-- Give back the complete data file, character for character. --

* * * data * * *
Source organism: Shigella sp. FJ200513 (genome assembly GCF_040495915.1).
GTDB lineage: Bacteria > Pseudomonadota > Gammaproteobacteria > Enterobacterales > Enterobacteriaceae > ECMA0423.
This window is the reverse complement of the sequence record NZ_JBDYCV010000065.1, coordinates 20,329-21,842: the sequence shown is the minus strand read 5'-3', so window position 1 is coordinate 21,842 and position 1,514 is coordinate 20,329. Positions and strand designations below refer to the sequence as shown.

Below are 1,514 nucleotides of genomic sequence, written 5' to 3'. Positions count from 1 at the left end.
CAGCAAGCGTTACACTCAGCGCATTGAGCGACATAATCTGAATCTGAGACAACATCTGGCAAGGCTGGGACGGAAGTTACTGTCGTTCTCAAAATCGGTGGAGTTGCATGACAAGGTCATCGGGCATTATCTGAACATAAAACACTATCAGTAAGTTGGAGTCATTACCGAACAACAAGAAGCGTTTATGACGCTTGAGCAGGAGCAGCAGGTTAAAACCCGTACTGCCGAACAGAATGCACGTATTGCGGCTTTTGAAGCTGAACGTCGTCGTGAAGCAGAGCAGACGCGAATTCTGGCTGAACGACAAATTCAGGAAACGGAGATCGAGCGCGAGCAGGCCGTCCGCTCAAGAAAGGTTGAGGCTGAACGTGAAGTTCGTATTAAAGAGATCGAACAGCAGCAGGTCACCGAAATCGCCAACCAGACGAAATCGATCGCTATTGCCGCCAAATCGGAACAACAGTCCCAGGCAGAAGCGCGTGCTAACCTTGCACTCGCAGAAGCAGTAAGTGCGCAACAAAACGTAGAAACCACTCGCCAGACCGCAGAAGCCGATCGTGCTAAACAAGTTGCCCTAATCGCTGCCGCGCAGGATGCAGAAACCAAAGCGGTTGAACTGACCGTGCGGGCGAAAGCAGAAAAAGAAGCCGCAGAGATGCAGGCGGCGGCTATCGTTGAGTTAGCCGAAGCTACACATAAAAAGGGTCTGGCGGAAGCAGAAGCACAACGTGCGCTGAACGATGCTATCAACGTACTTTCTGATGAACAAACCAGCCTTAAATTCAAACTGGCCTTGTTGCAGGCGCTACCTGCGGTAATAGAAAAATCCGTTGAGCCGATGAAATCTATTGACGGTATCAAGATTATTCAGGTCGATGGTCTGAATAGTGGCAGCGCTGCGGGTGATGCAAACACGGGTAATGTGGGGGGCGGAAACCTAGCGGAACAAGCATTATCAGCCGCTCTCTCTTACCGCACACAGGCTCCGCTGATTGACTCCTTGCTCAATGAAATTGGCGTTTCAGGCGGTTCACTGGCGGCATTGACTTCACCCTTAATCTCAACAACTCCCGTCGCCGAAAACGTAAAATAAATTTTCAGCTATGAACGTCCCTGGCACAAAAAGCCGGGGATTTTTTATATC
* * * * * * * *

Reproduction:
Source organism: Shigella sp. FJ200513 (genome assembly GCF_040495915.1).
GTDB lineage: Bacteria > Pseudomonadota > Gammaproteobacteria > Enterobacterales > Enterobacteriaceae > ECMA0423.
This window is the reverse complement of the sequence record NZ_JBDYCV010000065.1, coordinates 20,329-21,842: the sequence shown is the minus strand read 5'-3', so window position 1 is coordinate 21,842 and position 1,514 is coordinate 20,329. Positions and strand designations below refer to the sequence as shown.

Below are 1,514 nucleotides of genomic sequence, written 5' to 3'. Positions count from 1 at the left end.
CAGCAAGCGTTACACTCAGCGCATTGAGCGACATAATCTGAATCTGAGACAACATCTGGCAAGGCTGGGACGGAAGTTACTGTCGTTCTCAAAATCGGTGGAGTTGCATGACAAGGTCATCGGGCATTATCTGAACATAAAACACTATCAGTAAGTTGGAGTCATTACCGAACAACAAGAAGCGTTTATGACGCTTGAGCAGGAGCAGCAGGTTAAAACCCGTACTGCCGAACAGAATGCACGTATTGCGGCTTTTGAAGCTGAACGTCGTCGTGAAGCAGAGCAGACGCGAATTCTGGCTGAACGACAAATTCAGGAAACGGAGATCGAGCGCGAGCAGGCCGTCCGCTCAAGAAAGGTTGAGGCTGAACGTGAAGTTCGTATTAAAGAGATCGAACAGCAGCAGGTCACCGAAATCGCCAACCAGACGAAATCGATCGCTATTGCCGCCAAATCGGAACAACAGTCCCAGGCAGAAGCGCGTGCTAACCTTGCACTCGCAGAAGCAGTAAGTGCGCAACAAAACGTAGAAACCACTCGCCAGACCGCAGAAGCCGATCGTGCTAAACAAGTTGCCCTAATCGCTGCCGCGCAGGATGCAGAAACCAAAGCGGTTGAACTGACCGTGCGGGCGAAAGCAGAAAAAGAAGCCGCAGAGATGCAGGCGGCGGCTATCGTTGAGTTAGCCGAAGCTACACATAAAAAGGGTCTGGCGGAAGCAGAAGCACAACGTGCGCTGAACGATGCTATCAACGTACTTTCTGATGAACAAACCAGCCTTAAATTCAAACTGGCCTTGTTGCAGGCGCTACCTGCGGTAATAGAAAAATCCGTTGAGCCGATGAAATCTATTGACGGTATCAAGATTATTCAGGTCGATGGTCTGAATAGTGGCAGCGCTGCGGGTGATGCAAACACGGGTAATGTGGGGGGCGGAAACCTAGCGGAACAAGCATTATCAGCCGCTCTCTCTTACCGCACACAGGCTCCGCTGATTGACTCCTTGCTCAATGAAATTGGCGTTTCAGGCGGTTCACTGGCGGCATTGACTTCACCCTTAATCTCAACAACTCCCGTCGCCGAAAACGTAAAATAAATTTTCAGCTATGAACGTCCCTGGCACAAAAAGCCGGGGATTTTTTATATC